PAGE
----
We are now looking at the peace process and negotiations between the national government and the FARC with an inter-locution that we have gained, and the achievement of having affected in the decision of having women participate in the process.
Undoubtedly, the challenges are to achieve a peaceful environment and to have these laws and public policies taken to the local level and practiced every day. This requires political will, institutional seriousness that is to be respectful of women’s rights and with sufficient resources. For example, an objective to be met is for the Colombian Government to accept and have a national plan of action on resolution 1325 and related resolutions implemented and coordinated intra-State and at all levels with strategies of protection, prevention and participation of women.
The international, national and local political world has to understand that women, in addition to victims, are political, social and cultural actors, who in the majority of cases we are tireless weavers of peace for our societies. Our experiences today are sources for the theory of non-violence and reconstruction policy throughout the world. As subject of rights we are central in the resolution of these conflicts and the construction of a society whose values and principles are totally different to the ones that are currently in practice. Among the new values and principles, we can name non-discrimination for any reason, a resounding NO to the use of arms as means to exert power over others; a resounding NO to a military jurisdiction that leads or amnesties that will lead to impunity on responsibilities over what has happened. The practice of democracy as a setting of the confrontation of ideas in the public debate, the defense of everyone’s human rights, and a resounding NO to the continuation of the militarization of our minds, our bodies and our hearts.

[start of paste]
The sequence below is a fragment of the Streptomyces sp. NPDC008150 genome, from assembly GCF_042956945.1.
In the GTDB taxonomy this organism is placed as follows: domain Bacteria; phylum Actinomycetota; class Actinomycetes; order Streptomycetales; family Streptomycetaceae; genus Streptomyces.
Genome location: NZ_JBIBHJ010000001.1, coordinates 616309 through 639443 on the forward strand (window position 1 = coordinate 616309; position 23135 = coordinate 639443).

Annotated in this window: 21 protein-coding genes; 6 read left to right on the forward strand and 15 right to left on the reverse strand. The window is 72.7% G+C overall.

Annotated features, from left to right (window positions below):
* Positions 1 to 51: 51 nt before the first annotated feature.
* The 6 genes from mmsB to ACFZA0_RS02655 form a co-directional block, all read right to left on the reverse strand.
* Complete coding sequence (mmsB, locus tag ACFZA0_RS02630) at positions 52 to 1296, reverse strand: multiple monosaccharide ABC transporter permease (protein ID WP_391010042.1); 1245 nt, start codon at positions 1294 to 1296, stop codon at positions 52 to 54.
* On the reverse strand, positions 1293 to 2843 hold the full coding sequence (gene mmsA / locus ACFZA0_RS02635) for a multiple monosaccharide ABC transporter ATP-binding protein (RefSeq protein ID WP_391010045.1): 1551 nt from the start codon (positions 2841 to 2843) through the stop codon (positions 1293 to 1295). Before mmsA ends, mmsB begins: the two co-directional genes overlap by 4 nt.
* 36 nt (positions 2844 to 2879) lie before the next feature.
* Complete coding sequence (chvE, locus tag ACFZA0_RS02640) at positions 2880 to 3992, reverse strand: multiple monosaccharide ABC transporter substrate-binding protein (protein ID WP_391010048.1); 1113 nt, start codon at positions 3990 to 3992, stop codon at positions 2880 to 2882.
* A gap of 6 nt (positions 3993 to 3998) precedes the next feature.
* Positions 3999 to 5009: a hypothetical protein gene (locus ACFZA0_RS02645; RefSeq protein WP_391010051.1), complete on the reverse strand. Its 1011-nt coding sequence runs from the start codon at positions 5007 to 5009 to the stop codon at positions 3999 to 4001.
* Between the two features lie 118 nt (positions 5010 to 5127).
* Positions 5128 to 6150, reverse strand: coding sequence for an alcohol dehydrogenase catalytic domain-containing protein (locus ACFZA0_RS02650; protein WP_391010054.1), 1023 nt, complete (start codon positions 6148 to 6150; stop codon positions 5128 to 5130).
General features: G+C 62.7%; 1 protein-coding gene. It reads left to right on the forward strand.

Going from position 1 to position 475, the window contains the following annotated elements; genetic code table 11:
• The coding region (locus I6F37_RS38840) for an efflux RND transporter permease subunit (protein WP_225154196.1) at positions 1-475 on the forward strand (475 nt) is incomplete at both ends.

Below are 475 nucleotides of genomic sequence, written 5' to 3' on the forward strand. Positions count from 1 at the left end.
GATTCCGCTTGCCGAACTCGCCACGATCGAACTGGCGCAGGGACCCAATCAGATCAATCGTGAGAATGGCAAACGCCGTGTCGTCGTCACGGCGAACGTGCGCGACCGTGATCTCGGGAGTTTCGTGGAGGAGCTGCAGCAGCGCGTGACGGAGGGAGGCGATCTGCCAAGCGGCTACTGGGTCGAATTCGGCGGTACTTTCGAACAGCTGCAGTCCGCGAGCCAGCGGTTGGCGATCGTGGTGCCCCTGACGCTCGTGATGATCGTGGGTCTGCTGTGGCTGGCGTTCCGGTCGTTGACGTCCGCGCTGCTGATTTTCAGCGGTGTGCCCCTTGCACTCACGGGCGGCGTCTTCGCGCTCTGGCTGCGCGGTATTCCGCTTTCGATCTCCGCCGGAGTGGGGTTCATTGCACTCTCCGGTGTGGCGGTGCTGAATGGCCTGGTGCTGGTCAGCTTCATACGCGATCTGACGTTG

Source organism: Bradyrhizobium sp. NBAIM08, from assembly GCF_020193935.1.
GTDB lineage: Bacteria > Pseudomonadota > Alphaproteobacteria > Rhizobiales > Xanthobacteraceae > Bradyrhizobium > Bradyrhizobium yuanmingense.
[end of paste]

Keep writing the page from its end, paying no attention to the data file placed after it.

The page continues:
Women in today’s world are part of the solution not the problem. Our voices in every corner of the globe must be heard.
Rosa Emilia Salamanca’s work is dedicated to strengthening the participation of women and civil society in decision-making processes in Colombia. She has worked with indigenous communities, feminists and a number of women’s organizations. Ms. Salamanca is Executive Director of Corporación de Investigación y Acción Social y Económica (CIASE) in Colombia, a member of the Women, Peace and Security Collective for Reflection and Action, which calls for a transformation towards a more peaceful Colombian society.
Today, on V-Day’s 15th Anniversary, I consider why we rise; why the staff at the Center for Women’s Global Leadership, why our colleagues at Rutgers University, and why individuals and organizations from around the world chose to rise up and take a stand against gender-based violence as part of ONE BILLION RISING.
Someone asked me the other day how gender-based violence can still be so prevalent and how gender inequality can actually still exist. So, my answer to why I rise is simple; the fact that someone needed to ask me that question in the first place.
Gender-based violence is any form of violence that occurs because of an individual’s perceived or actual gender, gender-identity, sexual orientation, or lack of conformity to one of the aforementioned. Therefore, as we rise to end gender-based violence let us remember why we are rising. We need to acknowledge the violence that occurs every day all over the world.
We are rising for the women attacked because they do not conform to society’s understanding of what it means to be a woman, for those targeted for not fitting in to the gender-norms, for the individuals harassed because they identify within the LGBTQ community, to those raped as a way to maintain the patriarchal power dynamic, for the millions of individuals denied access to safe and affordable reproductive healthcare. For the women human rights defenders who become enemies of their own government, for the one in five college women raped during their time in college, for every member of the queer community who has ever experienced repercussions for coming out, for every individual who ever said “no” and was not listened to. For every survivor who has spoken out, and for the others who felt they could not.